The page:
Faculty of law blogs / UNIVERSITY OF OXFORD

Weaponising Geography on the Greek-Turkish Border



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Guest post by Josh Askew. Josh is a free-lance journalist based in Greece and the UK. Having recently completed at MPhil in International Relations and Politics at Cambridge University, he is currently reporting for the Border Violence Monitoring Network, an NGO that documents police violence and pushbacks against migrants across Europe. This post is based on his own fieldwork, reportage by the BVMN and Ifor Duncan and Stefanos Levidis’s ‘Weaponizing a River’.

That Greece is illegally expelling migrants is well-known. Since 2016, the Border Violence Monitoring Network (BVMN), along with other human rights watchdogs, has documented how migrants are being systematically detained by the Greek police, transferred to the Turkish border and forced out of the European Union (EU).
These expulsions are known as pushbacks. Distinct from deportation, pushbacks are when individuals are expelled to other countries without formal procedures or safeguards. Needless to say, they are illegal. Beyond flouting the principle of non-refoulement – which guarantees that no one should be returned to a country where they face persecution – pushbacks preclude asylum.
Pushbacks involve a concerning degree of violence. Driven by the perverse logic of a flawed deterrence strategy, Greek authorities have beaten, tortured, sexually assaulted  and killed migrants. Yet, since the end of 2020, the BVMN has observed a new, hybrid form of violence emerging on the Greek-Turkish border; one which incorporates geography itself.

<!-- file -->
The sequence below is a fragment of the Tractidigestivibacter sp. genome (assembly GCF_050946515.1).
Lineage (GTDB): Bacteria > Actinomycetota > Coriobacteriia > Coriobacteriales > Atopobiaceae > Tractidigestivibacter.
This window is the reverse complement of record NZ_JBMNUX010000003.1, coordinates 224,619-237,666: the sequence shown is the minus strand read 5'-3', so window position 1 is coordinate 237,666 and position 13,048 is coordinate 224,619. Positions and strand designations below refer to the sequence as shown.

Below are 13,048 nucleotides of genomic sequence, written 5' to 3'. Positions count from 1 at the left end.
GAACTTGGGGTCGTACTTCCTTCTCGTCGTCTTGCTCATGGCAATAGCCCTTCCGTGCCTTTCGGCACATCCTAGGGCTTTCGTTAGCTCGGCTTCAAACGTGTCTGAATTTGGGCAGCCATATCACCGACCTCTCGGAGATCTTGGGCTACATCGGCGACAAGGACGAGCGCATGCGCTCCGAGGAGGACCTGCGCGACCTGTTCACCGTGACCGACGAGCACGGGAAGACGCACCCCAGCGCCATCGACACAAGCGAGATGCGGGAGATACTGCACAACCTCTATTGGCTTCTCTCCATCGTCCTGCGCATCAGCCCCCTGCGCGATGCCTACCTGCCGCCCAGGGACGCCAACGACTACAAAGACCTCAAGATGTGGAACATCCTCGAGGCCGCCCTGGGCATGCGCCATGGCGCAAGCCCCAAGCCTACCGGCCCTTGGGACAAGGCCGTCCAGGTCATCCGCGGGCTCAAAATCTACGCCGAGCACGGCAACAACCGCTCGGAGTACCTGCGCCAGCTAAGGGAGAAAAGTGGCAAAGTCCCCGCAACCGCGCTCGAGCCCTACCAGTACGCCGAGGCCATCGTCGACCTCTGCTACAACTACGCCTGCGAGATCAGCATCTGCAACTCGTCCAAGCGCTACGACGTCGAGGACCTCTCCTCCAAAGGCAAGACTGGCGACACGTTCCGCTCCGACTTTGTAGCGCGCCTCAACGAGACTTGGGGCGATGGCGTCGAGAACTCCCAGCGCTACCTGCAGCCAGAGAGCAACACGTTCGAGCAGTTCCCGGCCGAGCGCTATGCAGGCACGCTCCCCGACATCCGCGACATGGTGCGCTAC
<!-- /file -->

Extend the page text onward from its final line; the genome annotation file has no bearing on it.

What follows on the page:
The land border between Greece and Turkey is in the Evros region. Much of this 125km long frontier is defined by the Evros/Meriç river. 180m at its widest, the Evros river is fast, with a flow rate of 200 cubic metres per second during the winter (four times that of the London Thames). As a result of this strong current, which deposits tons of sediment, the river is littered with small islands of barren, boggy land.


The Evros Region



Typically, when a pushback occurs, up to a hundred migrants are bussed to clandestine detention centres in the Evros region, where they are often beaten and their personal belongings, mobile phones and documents seized – never to be returned. Under the cover of darkness, they are then brought in small groups to the river, loaded into inflatable dinghies and transported to Turkish soil.

In the winter of 2020, Greek forces changed tactics. Rather than ferrying them directly to Turkey – where they risk skirmishes with Turkish troops – migrants are taken halfway across the river, forced to jump into the water and wade to islands. In five incidents recorded by the BVMN, over 500 migrants, including young children and pregnant women, have been subjected to this inhumane practice.